"No can do, sorry." There was another pause while he regarded me and I sensed a doubt resolved. I got the feeling he was on-side.  He said - I think without irony or sarcasm - "We have stories on our 'Romantic' shelves less romantic than this."
   I said, "And Detective Fiction cases that are trickier?"
  "Very likely." He stopped, then said "Suddenly I find I need the Little Boys' Room and if you wouldn't mind sort of watching the desk for me till I get back - " he paused.  He actually cocked an eyebrow, he actually did.
   "Have one for me too, Champ," I said as he headed off.
   When he came back he made an aghast noise and struck his forehead with a flat palm. "Horrors! Did I carelessly leave the computer on?  I do hope you didn't . .  ?"
   "Wouldn't have even dreamed of it.  Could have got you - both of us - into serious trouble . . "
   "Good luck!" he said.


      It's one thing having information, it's quite another knowing how best to use it.  Finding Spud had been a doddle so far. Thanks to the librarian I had a name - Sandra Hardman (Mrs.), an address and phone number, which might or might not lead me to Spud, up here into the West End where the curtains are lace and the window boxes are well tended, and the streets are Avenues, Quadrants, Circuses all with many trees.  The address was a four storey red sandstone tenement, one of a crescent curving round a "Residents Only" garden where daffodils nodded in the April sunshine. A gardener was raking last Autumn from the smooth lawns. The eight flats on the tenement stair each had an entry bell set in a polished brass plate on the security door. The door was five steps up from pavement level. The plate advised me to "Ring and await reply." There was an intercom speaker. And here was Problem One. No residents' names on the plate, only the flat numbers - 1/Left, 1/Right and so on, plus the "Services" bell.  What to do now?  Guess which bell? Start at the bottom and work up till someone answers? Climb the stair and thrust Spud's photo at whoever opens whichever door and say to a total stranger "Do you know this person? The picture was taken about fifty years ago. She probably didn't live here then." Or, "Sorry to bother you. Did your brother call you Spud?" Fat chance. Lack of resolve got the better of me. Or cold feet. I retreated, leaned against the garden railings and stared up at the flat windows. Nothing moved, not even a lace curtain.
   O.K. The address comprised eight households, the phone number was unique. I thumbed the digits on the mobile I rarely use.  The call was answered by a recording thanking me for calling our voicemail service but the person can't take the call just now and leave a message after the tone. Good! Because I hadn't begun to think what I would say if the person who might once have been called Spud had answered. "Oh, never mind," I said, then realised I hadn't cut the call. I cut the call. "Brilliant!" I said. I prepared convincing voicemails in my head. "Oh hello. Yes. You don't know me but I'd like to know you." Or, "I'm leaving my number. Would you call me back when you've a minute. It's about a library book."  Really, it's no fun being hopeless. With the ladies, I mean. Librarians with bow ties eat out of my hand.

   I made a circuit of the garden and then another and then I had an idea. Try the "Services" bell. These time-limited bells open tenement entry doors to anyone - postmen, meter-readers and so on, burglars, repo men, Spud hunters. Once inside  I could tour the stairs and landings and locate Mrs. Sandra Spud-Hardman from the name plates on the flats' front doors and - Gotcha! My phone told me it was a few minutes past midday.  I pressed "Services". The door stayed closed. I'd missed the get-inside-free window. There might well be another window mid to late afternoon. I would return.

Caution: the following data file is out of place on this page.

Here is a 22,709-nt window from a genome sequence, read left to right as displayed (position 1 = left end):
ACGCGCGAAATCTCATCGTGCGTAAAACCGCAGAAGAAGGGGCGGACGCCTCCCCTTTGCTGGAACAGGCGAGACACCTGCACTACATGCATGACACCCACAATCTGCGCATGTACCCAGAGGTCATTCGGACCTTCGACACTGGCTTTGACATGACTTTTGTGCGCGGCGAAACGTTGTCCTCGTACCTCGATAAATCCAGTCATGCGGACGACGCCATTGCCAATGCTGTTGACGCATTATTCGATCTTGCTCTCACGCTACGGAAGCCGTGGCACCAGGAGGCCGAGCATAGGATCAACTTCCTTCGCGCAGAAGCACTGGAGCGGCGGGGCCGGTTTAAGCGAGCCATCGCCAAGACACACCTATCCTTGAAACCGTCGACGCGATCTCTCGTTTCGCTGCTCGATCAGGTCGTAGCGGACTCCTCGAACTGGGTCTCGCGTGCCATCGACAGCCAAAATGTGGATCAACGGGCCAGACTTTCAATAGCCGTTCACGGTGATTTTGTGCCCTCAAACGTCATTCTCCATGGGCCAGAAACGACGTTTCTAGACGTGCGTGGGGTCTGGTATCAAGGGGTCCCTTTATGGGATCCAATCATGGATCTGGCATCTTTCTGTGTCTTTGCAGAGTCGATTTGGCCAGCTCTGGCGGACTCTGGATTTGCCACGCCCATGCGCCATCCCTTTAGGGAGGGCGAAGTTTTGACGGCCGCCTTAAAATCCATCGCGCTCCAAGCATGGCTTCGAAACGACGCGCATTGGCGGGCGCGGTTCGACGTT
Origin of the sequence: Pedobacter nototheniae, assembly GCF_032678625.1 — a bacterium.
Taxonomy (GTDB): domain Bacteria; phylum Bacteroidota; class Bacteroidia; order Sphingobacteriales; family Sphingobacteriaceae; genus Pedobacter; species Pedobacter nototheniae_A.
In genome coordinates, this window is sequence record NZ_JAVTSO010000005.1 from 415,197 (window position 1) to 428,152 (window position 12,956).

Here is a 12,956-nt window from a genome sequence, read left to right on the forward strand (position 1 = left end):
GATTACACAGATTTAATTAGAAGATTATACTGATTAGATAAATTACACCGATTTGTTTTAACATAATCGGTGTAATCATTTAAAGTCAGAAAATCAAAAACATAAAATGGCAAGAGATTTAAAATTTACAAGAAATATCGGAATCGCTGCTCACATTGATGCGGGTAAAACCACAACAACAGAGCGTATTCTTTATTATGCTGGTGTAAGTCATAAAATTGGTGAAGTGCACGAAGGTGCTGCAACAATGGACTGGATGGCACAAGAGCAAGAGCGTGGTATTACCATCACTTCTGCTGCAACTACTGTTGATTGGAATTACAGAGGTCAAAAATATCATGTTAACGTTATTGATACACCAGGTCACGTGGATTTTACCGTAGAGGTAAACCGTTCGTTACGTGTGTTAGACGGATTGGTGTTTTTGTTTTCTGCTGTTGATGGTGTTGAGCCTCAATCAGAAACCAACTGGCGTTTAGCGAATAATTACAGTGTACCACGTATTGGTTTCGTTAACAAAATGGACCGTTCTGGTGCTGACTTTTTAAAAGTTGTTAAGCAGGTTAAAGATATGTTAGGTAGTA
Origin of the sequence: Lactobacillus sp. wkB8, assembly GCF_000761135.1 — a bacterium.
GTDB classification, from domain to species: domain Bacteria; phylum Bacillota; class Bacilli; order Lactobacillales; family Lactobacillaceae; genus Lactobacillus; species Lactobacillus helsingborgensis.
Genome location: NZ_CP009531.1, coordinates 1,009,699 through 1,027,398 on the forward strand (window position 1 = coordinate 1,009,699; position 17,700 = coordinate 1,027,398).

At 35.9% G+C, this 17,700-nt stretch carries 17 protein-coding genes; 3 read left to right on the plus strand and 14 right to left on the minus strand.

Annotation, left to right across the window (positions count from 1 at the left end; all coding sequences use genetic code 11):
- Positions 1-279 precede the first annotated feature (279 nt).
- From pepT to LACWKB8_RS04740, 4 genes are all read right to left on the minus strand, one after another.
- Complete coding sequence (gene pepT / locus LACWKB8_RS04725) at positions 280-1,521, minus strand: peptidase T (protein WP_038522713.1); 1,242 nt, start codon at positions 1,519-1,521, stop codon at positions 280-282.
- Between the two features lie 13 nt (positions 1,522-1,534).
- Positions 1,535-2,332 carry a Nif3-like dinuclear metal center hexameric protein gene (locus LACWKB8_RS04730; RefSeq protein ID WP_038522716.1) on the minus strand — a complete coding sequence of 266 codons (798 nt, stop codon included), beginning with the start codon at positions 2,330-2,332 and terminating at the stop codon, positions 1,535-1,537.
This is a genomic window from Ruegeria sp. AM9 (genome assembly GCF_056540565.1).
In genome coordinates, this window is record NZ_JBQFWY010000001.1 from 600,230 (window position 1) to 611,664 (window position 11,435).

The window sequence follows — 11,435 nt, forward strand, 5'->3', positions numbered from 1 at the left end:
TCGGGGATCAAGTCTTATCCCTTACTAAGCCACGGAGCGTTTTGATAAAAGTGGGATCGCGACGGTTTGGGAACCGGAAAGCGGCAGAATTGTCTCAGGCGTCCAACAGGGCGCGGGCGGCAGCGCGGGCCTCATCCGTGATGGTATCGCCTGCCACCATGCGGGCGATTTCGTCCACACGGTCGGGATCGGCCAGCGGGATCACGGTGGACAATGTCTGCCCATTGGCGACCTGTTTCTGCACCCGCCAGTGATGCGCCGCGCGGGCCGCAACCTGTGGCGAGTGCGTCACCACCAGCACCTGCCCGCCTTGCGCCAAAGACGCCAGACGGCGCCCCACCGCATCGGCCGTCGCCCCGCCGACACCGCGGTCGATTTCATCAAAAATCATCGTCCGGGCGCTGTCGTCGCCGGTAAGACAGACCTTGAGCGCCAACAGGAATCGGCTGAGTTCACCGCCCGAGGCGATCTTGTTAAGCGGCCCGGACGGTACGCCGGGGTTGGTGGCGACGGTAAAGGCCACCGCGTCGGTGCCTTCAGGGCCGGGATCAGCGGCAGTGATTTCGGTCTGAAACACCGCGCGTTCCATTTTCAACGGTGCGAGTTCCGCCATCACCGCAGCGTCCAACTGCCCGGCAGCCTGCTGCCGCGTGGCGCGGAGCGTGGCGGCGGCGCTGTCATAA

I did - at four o'clock.  The door remained steadfast to my request for admission. "This could go on for a long time," I thought, and was on the point of giving up until the next day. But when I turned to go back down the steps a man wearing yellow Hi-Vis and plastic ID came up behind me, grunted briefly, pressed the service bell, waited, pressed again. The door opened. As he passed me and went into the close I called "Just a minute! Is that how you do it?" He turned back, stared and said "You don't know how to work a Services, Jimmy, you best not try gettin' in."
   "I - " But I didn't get far into my explanation.
   "Wait a minute. Yous was hangin' around the gardens this morning?"
   I tried to salvage something.  "And you are?"
  "Look after the gardens, me. Not that it's your bizz, Jimmy. Nice folk around here. Good customers. This is me pickin' up me money. Why not push off?" He was a big, solid bloke. He gave me a look that suggested he looked after the nice folk themselves as well as their gardens.  I pushed off. But now I thought I knew how to gain entry. Press. Wait. Press. Open Sesame! I'd wait till the Neighbourhood Watch gardener who called me Jimmy was away.  I'd wait till next day.

    At ten next morning I pressed, waited, pressed. The door swung open. Success! Game on again! I went into the close. The nameplate on the door of flat ground floor (right) was "Hoyle." The ground floor (left) flat was occupied by  T.Hardman.  T, not S. A trip to the upper landings seemed a good idea. One up, Left "Smithson", right "Renkovich." No initials. And when I'd completed my ascent of Red Sandstone Gully I knew why "T.Hardman" needed an initial - because top floor right was "A.Hardman." I went down the stair devising a strategy for finding out which of these Hardmen, if either, might be Spud, for the choice didn't include an "S for Sandra Hardman".  Then I thought, why should it? She's a Mrs. So "A" or "T" is Mr. Hardman. Did this mean it was time to go home? Didn't I say disappointment might be top of the list? I thought "How do you get to my age and still be a self-deluding dork?" I let myself out. Three policemen were coming up the steps. Their vehicle was at the kerb. I moved to let them pass into the close. They didn't. They stopped me getting out.
   "A word, if you don't mind, sir."
   "Yes, sir. We've had reports of a prowler hereabouts  - "
   "The gardener!"